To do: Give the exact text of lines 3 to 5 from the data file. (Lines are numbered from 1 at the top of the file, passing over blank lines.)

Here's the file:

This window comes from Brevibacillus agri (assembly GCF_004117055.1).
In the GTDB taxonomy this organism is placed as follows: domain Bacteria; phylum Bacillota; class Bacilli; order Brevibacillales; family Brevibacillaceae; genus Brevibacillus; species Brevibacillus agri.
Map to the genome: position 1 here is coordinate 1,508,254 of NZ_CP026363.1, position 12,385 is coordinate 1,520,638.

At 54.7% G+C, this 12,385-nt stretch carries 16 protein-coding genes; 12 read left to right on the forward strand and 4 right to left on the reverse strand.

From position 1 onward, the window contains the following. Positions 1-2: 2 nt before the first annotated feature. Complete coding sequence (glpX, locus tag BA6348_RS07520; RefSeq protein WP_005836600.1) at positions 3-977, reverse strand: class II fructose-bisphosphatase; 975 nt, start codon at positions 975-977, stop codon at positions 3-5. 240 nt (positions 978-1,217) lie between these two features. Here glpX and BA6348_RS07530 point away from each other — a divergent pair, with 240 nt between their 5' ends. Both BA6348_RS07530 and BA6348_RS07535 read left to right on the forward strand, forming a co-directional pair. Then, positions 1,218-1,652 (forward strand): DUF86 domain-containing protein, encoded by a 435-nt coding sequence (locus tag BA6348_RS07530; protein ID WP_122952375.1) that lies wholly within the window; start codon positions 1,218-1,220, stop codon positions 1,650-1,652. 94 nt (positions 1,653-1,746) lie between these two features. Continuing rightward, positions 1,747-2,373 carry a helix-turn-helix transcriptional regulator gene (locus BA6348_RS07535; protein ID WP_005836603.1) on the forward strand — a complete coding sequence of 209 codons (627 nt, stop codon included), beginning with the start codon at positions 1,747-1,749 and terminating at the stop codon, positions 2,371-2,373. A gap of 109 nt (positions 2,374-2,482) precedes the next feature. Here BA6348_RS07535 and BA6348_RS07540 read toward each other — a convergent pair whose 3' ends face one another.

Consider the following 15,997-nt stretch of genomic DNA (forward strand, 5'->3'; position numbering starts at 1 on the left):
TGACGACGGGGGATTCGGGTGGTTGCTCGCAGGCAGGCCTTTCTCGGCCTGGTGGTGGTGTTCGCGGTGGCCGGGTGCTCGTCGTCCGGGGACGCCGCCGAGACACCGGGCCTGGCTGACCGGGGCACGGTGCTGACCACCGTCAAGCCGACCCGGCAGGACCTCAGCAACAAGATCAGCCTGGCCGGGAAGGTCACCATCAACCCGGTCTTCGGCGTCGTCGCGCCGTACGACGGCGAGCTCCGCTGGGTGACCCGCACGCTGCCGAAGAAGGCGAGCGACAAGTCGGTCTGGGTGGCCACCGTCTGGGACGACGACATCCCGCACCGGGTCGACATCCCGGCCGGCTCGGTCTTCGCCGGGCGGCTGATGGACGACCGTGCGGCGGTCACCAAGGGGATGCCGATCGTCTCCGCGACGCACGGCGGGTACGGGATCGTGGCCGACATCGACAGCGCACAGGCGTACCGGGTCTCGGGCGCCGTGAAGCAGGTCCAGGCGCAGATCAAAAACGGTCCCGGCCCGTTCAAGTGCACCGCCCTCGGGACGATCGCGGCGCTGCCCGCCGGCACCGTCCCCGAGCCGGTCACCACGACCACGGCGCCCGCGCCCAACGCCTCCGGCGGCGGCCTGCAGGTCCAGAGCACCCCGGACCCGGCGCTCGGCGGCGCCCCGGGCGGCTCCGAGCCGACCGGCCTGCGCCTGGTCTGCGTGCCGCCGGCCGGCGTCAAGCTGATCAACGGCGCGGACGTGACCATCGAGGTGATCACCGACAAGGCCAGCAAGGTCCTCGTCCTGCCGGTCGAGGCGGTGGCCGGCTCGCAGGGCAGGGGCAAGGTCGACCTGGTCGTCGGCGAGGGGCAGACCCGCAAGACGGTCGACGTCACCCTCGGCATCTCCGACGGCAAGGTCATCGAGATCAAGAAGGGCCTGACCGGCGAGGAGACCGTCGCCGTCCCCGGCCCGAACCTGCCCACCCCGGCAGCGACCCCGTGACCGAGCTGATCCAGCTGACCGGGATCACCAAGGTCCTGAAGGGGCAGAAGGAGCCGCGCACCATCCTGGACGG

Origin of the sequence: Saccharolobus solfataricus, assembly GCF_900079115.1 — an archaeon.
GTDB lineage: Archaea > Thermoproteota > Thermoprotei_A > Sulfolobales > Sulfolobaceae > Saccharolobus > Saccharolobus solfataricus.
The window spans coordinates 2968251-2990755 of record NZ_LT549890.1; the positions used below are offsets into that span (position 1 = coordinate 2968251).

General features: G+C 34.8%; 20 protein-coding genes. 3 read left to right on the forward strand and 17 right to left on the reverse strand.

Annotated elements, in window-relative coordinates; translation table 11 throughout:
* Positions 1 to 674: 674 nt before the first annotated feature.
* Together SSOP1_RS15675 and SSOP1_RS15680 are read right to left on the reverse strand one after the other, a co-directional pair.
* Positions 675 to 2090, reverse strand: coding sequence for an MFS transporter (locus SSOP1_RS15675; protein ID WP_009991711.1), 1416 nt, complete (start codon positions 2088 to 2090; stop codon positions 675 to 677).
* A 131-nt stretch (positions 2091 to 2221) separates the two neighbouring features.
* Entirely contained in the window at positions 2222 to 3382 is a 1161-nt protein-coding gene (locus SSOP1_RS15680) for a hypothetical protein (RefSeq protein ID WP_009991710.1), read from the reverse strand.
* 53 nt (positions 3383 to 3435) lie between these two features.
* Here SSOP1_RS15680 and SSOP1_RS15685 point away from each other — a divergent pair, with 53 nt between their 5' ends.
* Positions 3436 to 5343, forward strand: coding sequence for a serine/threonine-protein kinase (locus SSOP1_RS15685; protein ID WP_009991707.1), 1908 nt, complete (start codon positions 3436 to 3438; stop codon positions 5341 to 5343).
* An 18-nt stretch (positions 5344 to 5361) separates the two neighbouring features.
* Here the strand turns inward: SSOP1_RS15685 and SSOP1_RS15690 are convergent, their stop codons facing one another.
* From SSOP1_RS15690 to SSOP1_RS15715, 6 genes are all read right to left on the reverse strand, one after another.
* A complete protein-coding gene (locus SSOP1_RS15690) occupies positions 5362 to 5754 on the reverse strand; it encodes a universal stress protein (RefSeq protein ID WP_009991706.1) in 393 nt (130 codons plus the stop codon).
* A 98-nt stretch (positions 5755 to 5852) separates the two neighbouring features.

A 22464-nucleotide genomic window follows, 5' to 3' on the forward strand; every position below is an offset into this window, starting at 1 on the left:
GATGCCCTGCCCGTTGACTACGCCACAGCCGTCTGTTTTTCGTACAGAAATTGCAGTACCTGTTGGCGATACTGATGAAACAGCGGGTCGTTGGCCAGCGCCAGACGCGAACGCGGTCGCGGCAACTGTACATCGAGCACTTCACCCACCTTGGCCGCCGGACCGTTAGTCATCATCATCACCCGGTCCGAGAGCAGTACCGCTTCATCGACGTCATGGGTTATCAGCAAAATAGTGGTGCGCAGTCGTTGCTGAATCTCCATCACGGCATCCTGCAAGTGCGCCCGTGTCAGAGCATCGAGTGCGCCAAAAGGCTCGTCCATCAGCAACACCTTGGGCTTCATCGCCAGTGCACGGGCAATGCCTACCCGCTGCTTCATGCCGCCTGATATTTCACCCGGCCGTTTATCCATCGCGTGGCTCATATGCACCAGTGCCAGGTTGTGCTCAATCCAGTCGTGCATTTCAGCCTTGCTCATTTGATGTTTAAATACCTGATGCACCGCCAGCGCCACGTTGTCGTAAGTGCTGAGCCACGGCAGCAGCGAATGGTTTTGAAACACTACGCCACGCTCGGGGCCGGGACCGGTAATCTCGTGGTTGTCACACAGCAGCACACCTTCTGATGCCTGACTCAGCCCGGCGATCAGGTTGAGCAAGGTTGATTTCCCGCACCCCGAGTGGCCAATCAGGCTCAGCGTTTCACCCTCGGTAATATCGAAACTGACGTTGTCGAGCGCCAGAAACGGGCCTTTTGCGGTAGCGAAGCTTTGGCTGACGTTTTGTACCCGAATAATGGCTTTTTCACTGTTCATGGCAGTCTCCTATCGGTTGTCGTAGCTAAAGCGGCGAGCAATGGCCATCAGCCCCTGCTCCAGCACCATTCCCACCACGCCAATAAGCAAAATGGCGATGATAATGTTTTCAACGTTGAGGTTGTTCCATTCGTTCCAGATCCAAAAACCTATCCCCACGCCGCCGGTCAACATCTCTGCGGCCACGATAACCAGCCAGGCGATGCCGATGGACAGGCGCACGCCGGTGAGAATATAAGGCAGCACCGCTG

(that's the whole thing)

Map to the genome: position 1 here is coordinate 1,508,254 of NZ_CP026363.1, position 12,385 is coordinate 1,520,638.

At 54.7% G+C, this 12,385-nt stretch carries 16 protein-coding genes; 12 read left to right on the forward strand and 4 right to left on the reverse strand.

From position 1 onward, the window contains the following. Positions 1-2: 2 nt before the first annotated feature. Complete coding sequence (glpX, locus tag BA6348_RS07520; RefSeq protein WP_005836600.1) at positions 3-977, reverse strand: class II fructose-bisphosphatase; 975 nt, start codon at positions 975-977, stop codon at positions 3-5. 240 nt (positions 978-1,217) lie between these two features. Here glpX and BA6348_RS07530 point away from each other — a divergent pair, with 240 nt between their 5' ends. Both BA6348_RS07530 and BA6348_RS07535 read left to right on the forward strand, forming a co-directional pair. Then, positions 1,218-1,652 (forward strand): DUF86 domain-containing protein, encoded by a 435-nt coding sequence (locus tag BA6348_RS07530; protein ID WP_122952375.1) that lies wholly within the window; start codon positions 1,218-1,220, stop codon positions 1,650-1,652. 94 nt (positions 1,653-1,746) lie between these two features. Continuing rightward, positions 1,747-2,373 carry a helix-turn-helix transcriptional regulator gene (locus BA6348_RS07535; protein ID WP_005836603.1) on the forward strand — a complete coding sequence of 209 codons (627 nt, stop codon included), beginning with the start codon at positions 1,747-1,749 and terminating at the stop codon, positions 2,371-2,373. A gap of 109 nt (positions 2,374-2,482) precedes the next feature. Here BA6348_RS07535 and BA6348_RS07540 read toward each other — a convergent pair whose 3' ends face one another.